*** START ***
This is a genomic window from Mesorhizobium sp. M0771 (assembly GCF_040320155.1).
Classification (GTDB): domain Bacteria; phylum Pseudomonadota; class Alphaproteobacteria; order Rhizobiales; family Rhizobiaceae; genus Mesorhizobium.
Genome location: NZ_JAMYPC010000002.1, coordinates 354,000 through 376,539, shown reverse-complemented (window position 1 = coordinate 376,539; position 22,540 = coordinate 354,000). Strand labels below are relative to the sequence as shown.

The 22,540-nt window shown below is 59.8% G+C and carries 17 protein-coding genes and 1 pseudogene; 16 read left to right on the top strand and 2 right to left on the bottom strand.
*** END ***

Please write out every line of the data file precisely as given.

This is a genomic window from Mesorhizobium sp. M0771 (assembly GCF_040320155.1).
Classification (GTDB): domain Bacteria; phylum Pseudomonadota; class Alphaproteobacteria; order Rhizobiales; family Rhizobiaceae; genus Mesorhizobium.
Genome location: NZ_JAMYPC010000002.1, coordinates 354,000 through 376,539, shown reverse-complemented (window position 1 = coordinate 376,539; position 22,540 = coordinate 354,000). Strand labels below are relative to the sequence as shown.

The 22,540-nt window shown below is 59.8% G+C and carries 17 protein-coding genes and 1 pseudogene; 16 read left to right on the top strand and 2 right to left on the bottom strand.